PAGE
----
Mexican President Andres Manuel Lopez Obrador said that his government is not seeking to take control of the Zama oilfield discovery, which is currently operated by a private consortium led by U.S.-based Talos Energy. The statement follows on a report from Reuters earlier in the week saying that Mexico’s national oil company, Pemex, wants to take control of Zama from Talos.
The Zama oilfield is the largest discovery since the seventies and is adjacent to an area belonging to Pemex and where the find likely extends.
“It’s a deposit that is shared with Pemex and there’s no problem,” Lopez Obrador told reporters at his regular morning news conference without going into further detail.
An official with the U.S. Department of State also weighed in on Zama, describing the possibility that Pemex could take operational control of the project as a “disturbing development,” according to a report by Mexican newspaper Reforma on Thursday.
The newspaper quoted Kurt Donnelly, the department’s deputy assistant secretary for energy diplomacy, as saying that Washington would seek to defend United States investments in Mexico and that this type of concern has been communicated to Mexican officials.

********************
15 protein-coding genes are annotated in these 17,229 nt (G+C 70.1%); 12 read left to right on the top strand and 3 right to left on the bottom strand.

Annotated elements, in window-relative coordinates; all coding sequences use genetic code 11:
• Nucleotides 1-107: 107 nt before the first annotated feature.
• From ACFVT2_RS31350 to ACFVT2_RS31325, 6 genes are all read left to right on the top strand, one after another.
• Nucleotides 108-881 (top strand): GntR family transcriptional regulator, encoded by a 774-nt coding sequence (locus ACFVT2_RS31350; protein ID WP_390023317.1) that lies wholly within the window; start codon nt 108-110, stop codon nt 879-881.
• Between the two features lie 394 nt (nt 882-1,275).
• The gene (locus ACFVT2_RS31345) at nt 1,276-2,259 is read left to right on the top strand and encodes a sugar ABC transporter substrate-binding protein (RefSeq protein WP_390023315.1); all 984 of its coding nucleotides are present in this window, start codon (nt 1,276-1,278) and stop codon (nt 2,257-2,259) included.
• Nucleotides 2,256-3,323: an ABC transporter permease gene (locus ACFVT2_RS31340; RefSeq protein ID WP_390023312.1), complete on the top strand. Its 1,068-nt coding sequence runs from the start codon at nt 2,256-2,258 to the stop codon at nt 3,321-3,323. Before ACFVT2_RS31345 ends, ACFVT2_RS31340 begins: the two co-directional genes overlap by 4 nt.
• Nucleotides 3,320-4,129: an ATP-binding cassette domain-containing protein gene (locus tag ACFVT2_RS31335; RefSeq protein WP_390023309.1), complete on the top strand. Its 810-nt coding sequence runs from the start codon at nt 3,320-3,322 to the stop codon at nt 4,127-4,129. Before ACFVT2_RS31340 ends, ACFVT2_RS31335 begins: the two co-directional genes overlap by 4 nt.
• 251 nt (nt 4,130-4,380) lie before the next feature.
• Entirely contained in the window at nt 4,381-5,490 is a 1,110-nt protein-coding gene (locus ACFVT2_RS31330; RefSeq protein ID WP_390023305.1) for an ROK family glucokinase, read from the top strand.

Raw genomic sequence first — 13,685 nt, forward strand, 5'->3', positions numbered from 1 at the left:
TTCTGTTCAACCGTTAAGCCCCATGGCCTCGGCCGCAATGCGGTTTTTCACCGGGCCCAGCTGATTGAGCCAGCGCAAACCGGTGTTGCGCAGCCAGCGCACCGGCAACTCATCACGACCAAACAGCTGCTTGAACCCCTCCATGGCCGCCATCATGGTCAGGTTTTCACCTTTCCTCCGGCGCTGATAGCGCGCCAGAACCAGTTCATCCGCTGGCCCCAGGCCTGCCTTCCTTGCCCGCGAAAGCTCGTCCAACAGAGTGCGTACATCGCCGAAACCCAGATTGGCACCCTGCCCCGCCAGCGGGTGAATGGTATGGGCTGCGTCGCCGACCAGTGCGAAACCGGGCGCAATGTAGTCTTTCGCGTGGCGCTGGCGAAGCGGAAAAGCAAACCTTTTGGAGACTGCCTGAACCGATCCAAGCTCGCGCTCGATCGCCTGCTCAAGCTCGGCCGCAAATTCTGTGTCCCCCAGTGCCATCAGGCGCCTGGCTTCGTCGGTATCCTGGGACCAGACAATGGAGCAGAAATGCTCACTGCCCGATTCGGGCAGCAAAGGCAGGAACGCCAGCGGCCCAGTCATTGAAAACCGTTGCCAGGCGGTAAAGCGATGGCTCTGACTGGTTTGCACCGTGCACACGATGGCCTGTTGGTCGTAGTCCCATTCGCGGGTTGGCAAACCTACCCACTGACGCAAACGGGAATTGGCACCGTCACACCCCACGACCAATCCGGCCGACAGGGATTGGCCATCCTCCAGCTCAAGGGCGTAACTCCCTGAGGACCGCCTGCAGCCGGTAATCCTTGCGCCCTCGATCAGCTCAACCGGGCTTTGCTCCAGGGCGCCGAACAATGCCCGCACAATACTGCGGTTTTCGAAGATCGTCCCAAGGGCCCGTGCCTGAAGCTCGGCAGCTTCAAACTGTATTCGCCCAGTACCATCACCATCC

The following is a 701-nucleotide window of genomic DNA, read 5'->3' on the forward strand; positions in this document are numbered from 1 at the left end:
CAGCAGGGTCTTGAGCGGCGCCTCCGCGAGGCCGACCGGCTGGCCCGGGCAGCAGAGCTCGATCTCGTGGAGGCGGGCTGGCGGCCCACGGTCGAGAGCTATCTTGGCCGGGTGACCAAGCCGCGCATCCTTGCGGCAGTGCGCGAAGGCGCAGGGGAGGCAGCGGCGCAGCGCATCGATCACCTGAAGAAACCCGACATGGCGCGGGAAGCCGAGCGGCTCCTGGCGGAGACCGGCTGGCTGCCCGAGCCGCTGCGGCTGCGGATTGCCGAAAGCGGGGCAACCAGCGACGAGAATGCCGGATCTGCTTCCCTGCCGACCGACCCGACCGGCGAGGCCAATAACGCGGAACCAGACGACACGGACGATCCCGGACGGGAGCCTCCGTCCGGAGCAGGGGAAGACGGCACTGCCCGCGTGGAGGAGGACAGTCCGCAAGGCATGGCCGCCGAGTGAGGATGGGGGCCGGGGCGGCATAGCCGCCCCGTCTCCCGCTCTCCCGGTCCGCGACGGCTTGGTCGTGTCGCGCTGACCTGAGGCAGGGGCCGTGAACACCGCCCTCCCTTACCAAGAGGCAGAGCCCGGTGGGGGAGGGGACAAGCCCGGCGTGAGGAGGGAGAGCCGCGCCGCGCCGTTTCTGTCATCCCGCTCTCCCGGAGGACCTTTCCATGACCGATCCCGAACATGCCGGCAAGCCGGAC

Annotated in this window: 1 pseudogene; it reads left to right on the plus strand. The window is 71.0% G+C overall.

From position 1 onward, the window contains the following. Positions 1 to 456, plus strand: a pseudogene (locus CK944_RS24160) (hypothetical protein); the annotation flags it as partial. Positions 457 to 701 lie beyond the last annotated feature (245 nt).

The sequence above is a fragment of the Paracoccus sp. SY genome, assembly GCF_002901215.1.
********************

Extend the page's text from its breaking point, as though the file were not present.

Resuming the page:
“Mexico seemingly was in the right path. This might indicate that they are deviating in a way,” Donnelly told Reforma.
Lopez Obrador was asked for his reaction to the U.S. official’s comments but appeared not to be aware of them.
Zama, offshore in the southern Gulf of Mexico, was discovered in 2017 and is believed to contain nearly one billion barrels of oil, making it the largest non-Pemex discovery in Mexico in decades.
Pemex has yet to drill on its neighbouring block to confirm the extension of the discovery. The Talos-led consortium also includes Germany’s Wintershall DEA and Britain’s Premier Oil, which has interests offshore the Falkland Islands in the Sea Lion project.